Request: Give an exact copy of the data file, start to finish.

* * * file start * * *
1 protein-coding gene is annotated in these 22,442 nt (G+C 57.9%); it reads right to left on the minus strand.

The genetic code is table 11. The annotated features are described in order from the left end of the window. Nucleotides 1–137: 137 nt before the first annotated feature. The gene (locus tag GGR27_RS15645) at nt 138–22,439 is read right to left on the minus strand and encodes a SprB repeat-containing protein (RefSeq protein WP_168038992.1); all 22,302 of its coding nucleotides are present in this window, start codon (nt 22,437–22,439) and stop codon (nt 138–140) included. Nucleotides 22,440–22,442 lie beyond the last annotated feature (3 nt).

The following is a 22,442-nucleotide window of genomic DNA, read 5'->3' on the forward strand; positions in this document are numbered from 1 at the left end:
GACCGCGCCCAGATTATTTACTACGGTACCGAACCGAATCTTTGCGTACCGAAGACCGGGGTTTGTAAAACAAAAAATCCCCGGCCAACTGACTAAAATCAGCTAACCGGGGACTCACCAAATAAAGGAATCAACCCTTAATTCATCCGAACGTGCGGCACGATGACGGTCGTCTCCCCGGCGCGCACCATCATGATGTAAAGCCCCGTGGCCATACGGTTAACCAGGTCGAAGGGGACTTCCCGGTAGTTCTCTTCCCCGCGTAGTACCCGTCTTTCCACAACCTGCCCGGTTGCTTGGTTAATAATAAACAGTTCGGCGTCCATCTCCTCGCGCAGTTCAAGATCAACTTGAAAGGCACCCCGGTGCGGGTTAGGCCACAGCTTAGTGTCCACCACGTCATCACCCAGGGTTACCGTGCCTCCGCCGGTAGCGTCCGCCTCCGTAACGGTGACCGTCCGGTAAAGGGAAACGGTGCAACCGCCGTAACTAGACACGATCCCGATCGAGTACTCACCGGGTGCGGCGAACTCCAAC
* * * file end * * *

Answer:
1 protein-coding gene is annotated in these 22,442 nt (G+C 57.9%); it reads right to left on the minus strand.

The genetic code is table 11. The annotated features are described in order from the left end of the window. Nucleotides 1–137: 137 nt before the first annotated feature. The gene (locus tag GGR27_RS15645) at nt 138–22,439 is read right to left on the minus strand and encodes a SprB repeat-containing protein (RefSeq protein WP_168038992.1); all 22,302 of its coding nucleotides are present in this window, start codon (nt 22,437–22,439) and stop codon (nt 138–140) included. Nucleotides 22,440–22,442 lie beyond the last annotated feature (3 nt).

The following is a 22,442-nucleotide window of genomic DNA, read 5'->3' on the forward strand; positions in this document are numbered from 1 at the left end:
GACCGCGCCCAGATTATTTACTACGGTACCGAACCGAATCTTTGCGTACCGAAGACCGGGGTTTGTAAAACAAAAAATCCCCGGCCAACTGACTAAAATCAGCTAACCGGGGACTCACCAAATAAAGGAATCAACCCTTAATTCATCCGAACGTGCGGCACGATGACGGTCGTCTCCCCGGCGCGCACCATCATGATGTAAAGCCCCGTGGCCATACGGTTAACCAGGTCGAAGGGGACTTCCCGGTAGTTCTCTTCCCCGCGTAGTACCCGTCTTTCCACAACCTGCCCGGTTGCTTGGTTAATAATAAACAGTTCGGCGTCCATCTCCTCGCGCAGTTCAAGATCAACTTGAAAGGCACCCCGGTGCGGGTTAGGCCACAGCTTAGTGTCCACCACGTCATCACCCAGGGTTACCGTGCCTCCGCCGGTAGCGTCCGCCTCCGTAACGGTGACCGTCCGGTAAAGGGAAACGGTGCAACCGCCGTAACTAGACACGATCCCGATCGAGTACTCACCGGGTGCGGCGAACTCCAAC